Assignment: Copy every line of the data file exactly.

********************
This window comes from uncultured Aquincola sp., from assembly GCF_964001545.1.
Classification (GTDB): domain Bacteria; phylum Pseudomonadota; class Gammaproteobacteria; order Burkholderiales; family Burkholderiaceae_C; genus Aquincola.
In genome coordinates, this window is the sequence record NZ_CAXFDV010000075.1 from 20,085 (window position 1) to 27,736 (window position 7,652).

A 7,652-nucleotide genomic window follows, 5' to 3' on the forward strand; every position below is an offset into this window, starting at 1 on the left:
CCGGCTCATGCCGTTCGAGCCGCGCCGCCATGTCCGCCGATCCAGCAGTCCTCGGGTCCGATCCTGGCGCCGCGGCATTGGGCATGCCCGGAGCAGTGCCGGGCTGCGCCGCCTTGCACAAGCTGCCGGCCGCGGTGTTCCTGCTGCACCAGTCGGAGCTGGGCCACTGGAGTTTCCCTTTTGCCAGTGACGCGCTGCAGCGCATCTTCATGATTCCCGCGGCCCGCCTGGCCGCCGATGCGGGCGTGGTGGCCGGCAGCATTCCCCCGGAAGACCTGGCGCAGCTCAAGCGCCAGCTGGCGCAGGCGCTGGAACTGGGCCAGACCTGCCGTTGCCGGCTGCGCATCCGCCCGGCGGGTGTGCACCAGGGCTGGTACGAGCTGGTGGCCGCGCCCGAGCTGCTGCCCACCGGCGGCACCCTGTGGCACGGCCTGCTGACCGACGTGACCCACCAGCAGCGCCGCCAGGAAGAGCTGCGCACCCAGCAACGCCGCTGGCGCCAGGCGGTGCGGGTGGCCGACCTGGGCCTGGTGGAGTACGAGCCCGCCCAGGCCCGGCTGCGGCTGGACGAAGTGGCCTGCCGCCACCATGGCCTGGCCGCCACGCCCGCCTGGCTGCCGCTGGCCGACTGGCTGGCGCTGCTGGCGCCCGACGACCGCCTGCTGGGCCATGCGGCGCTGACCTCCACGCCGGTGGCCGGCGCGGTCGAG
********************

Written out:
This window comes from uncultured Aquincola sp., from assembly GCF_964001545.1.
Classification (GTDB): domain Bacteria; phylum Pseudomonadota; class Gammaproteobacteria; order Burkholderiales; family Burkholderiaceae_C; genus Aquincola.
In genome coordinates, this window is the sequence record NZ_CAXFDV010000075.1 from 20,085 (window position 1) to 27,736 (window position 7,652).

A 7,652-nucleotide genomic window follows, 5' to 3' on the forward strand; every position below is an offset into this window, starting at 1 on the left:
CCGGCTCATGCCGTTCGAGCCGCGCCGCCATGTCCGCCGATCCAGCAGTCCTCGGGTCCGATCCTGGCGCCGCGGCATTGGGCATGCCCGGAGCAGTGCCGGGCTGCGCCGCCTTGCACAAGCTGCCGGCCGCGGTGTTCCTGCTGCACCAGTCGGAGCTGGGCCACTGGAGTTTCCCTTTTGCCAGTGACGCGCTGCAGCGCATCTTCATGATTCCCGCGGCCCGCCTGGCCGCCGATGCGGGCGTGGTGGCCGGCAGCATTCCCCCGGAAGACCTGGCGCAGCTCAAGCGCCAGCTGGCGCAGGCGCTGGAACTGGGCCAGACCTGCCGTTGCCGGCTGCGCATCCGCCCGGCGGGTGTGCACCAGGGCTGGTACGAGCTGGTGGCCGCGCCCGAGCTGCTGCCCACCGGCGGCACCCTGTGGCACGGCCTGCTGACCGACGTGACCCACCAGCAGCGCCGCCAGGAAGAGCTGCGCACCCAGCAACGCCGCTGGCGCCAGGCGGTGCGGGTGGCCGACCTGGGCCTGGTGGAGTACGAGCCCGCCCAGGCCCGGCTGCGGCTGGACGAAGTGGCCTGCCGCCACCATGGCCTGGCCGCCACGCCCGCCTGGCTGCCGCTGGCCGACTGGCTGGCGCTGCTGGCGCCCGACGACCGCCTGCTGGGCCATGCGGCGCTGACCTCCACGCCGGTGGCCGGCGCGGTCGAG